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Feds Force Colorado Lawmakers to Back Off From the Club Bill

Feds Force Colorado Lawmakers to Back Off From the Club Bill

The lawmakers of Colorado stepped back on their initial plans of regulating the awaited marijuana clubs. As per the preliminary plan, the Colorado lawmakers were set to approve the opening of cannabis clubs just like Amsterdam. Unfortunately for the advocates and the users though, that dream seems to be long gone.

It is not news that the lawmakers of Colorado were constantly under pressure by the federal government. They were being threatened to face a federal crackdown in case they approved cannabis clubs. Votes were taken in the State House for the amendment of the bill that would essentially go on to construct the rules for how these private clubs would operate.

The cannabis clubs had the support of all the parties in the legislature. On the other hand, the measure was already accepted by the GOP Senate. Then came the all-dramatic turnaround. The lawmakers of

Colorado finally fell victim to the threats of John Hickenlooper—Democratic Governor. He had been warning the lawmakers repeatedly that in the case they go on to allow indoor smoking in the clubs, he would veto the measure.


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In addition to that, the Democratic Governor also warned that such approvals by the lawmakers would invite the US Justice Department to intervene. Falling under the sustained pressure and threats, club regulations were effectively removed from the House amendment. As for the remaining bits of the amendment, they are far too minute to consider or draw any federal attention.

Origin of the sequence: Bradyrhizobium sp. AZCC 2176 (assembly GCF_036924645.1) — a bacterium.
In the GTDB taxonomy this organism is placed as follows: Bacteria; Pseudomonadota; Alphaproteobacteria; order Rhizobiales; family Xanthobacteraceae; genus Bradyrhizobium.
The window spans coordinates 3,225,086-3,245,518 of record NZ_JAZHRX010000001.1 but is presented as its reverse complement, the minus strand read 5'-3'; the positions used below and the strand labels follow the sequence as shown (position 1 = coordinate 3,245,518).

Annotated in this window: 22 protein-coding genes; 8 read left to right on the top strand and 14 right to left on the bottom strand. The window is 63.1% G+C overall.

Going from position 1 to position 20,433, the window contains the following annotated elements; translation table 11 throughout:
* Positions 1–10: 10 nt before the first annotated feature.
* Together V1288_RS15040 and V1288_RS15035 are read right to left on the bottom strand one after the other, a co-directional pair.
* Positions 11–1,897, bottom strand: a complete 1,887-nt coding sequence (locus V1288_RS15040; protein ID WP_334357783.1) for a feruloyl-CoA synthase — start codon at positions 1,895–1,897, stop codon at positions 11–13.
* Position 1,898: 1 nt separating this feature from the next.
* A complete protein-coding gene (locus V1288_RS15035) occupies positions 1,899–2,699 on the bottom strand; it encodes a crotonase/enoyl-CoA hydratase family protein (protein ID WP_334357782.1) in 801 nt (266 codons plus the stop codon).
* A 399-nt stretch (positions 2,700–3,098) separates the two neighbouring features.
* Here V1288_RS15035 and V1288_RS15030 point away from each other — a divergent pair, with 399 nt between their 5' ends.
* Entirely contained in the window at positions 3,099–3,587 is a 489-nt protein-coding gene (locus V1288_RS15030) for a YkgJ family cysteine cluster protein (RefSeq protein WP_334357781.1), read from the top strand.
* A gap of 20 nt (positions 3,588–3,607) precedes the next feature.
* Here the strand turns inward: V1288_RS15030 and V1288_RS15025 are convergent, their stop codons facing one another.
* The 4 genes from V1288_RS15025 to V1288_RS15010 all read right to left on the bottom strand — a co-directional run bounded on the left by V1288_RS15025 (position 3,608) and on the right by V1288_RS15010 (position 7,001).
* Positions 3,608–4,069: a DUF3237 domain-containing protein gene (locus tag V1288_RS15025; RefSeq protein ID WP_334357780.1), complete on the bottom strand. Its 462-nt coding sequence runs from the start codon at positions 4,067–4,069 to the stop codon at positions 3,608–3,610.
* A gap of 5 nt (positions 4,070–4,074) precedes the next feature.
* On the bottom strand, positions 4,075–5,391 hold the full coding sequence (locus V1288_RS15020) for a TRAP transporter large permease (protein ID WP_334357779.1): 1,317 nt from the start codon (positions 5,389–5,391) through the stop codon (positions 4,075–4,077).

John Hickenlooper released a statement saying,

“Given the uncertainty in Washington, this is not the time to be trying to carve off new turf and expand markets and make dramatic statements about marijuana,”

Those that sponsored the club bill said that though they don’t want to back off, they don’t have much choice in the matter. With lawmakers of Colorado backing off, and the club bill being restrained, the state is left with its current club landscape.

There are already about thirty private marijuana clubs in Colorado, but they are also raided every now and then by the law enforcement. These clubs are operating under certain local regulations—not enough to make them invincible against federal action.


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It is ironic how Colorado is a state where marijuana is legalized, and yet its clubs are forced to behave as if they operate in a state with cannabis prohibition. People like Jonathan Singer—a Democrat Representative—are determined to keep taking small steps in order to reach the bigger picture. He said,

“I’d like to see (a club bill) that goes much further, and that does a lot more, but in a year with Jeff Sessions, a small first step is better than no step at all,”

If this bill would have been enacted, it would have made Colorado the first ever state where clubs were regulated statewide. There were even a few that went vocal, saying that Colorado’s authorities are cowards for agreeing to back off. Tim Neville—sponsor of a separate club bill—said,

“It only makes sense to allow people to have a place to where they can (smoke marijuana) where it’s controlled and confined,”

It is yet to be seen if another club bill is proposed or if the state’s lawmakers have resorted to following the commands of the federal officials.

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